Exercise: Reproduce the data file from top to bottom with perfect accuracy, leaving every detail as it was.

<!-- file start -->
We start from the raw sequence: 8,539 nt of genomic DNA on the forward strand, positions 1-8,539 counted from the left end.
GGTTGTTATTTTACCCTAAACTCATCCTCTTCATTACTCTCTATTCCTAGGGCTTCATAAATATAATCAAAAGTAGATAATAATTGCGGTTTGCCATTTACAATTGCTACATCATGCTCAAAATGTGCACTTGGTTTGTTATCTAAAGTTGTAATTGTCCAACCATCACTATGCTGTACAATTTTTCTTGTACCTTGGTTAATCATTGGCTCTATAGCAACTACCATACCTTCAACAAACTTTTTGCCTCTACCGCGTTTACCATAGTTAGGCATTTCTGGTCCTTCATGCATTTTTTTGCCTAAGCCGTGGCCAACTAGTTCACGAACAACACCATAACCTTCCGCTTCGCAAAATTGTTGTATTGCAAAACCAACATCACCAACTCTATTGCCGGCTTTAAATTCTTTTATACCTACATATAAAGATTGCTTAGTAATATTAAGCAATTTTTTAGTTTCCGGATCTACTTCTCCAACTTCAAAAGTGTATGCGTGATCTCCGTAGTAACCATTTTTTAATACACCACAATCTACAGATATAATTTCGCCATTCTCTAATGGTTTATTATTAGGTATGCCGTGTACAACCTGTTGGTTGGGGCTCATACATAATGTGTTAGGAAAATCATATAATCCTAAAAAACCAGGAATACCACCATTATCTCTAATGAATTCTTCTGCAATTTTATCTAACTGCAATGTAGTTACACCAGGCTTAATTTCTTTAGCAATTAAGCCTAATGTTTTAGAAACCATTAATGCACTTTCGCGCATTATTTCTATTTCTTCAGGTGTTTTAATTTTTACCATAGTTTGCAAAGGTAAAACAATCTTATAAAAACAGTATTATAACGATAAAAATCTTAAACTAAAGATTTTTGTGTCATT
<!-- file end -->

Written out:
We start from the raw sequence: 8,539 nt of genomic DNA on the forward strand, positions 1-8,539 counted from the left end.
GGTTGTTATTTTACCCTAAACTCATCCTCTTCATTACTCTCTATTCCTAGGGCTTCATAAATATAATCAAAAGTAGATAATAATTGCGGTTTGCCATTTACAATTGCTACATCATGCTCAAAATGTGCACTTGGTTTGTTATCTAAAGTTGTAATTGTCCAACCATCACTATGCTGTACAATTTTTCTTGTACCTTGGTTAATCATTGGCTCTATAGCAACTACCATACCTTCAACAAACTTTTTGCCTCTACCGCGTTTACCATAGTTAGGCATTTCTGGTCCTTCATGCATTTTTTTGCCTAAGCCGTGGCCAACTAGTTCACGAACAACACCATAACCTTCCGCTTCGCAAAATTGTTGTATTGCAAAACCAACATCACCAACTCTATTGCCGGCTTTAAATTCTTTTATACCTACATATAAAGATTGCTTAGTAATATTAAGCAATTTTTTAGTTTCCGGATCTACTTCTCCAACTTCAAAAGTGTATGCGTGATCTCCGTAGTAACCATTTTTTAATACACCACAATCTACAGATATAATTTCGCCATTCTCTAATGGTTTATTATTAGGTATGCCGTGTACAACCTGTTGGTTGGGGCTCATACATAATGTGTTAGGAAAATCATATAATCCTAAAAAACCAGGAATACCACCATTATCTCTAATGAATTCTTCTGCAATTTTATCTAACTGCAATGTAGTTACACCAGGCTTAATTTCTTTAGCAATTAAGCCTAATGTTTTAGAAACCATTAATGCACTTTCGCGCATTATTTCTATTTCTTCAGGTGTTTTAATTTTTACCATAGTTTGCAAAGGTAAAACAATCTTATAAAAACAGTATTATAACGATAAAAATCTTAAACTAAAGATTTTTGTGTCATT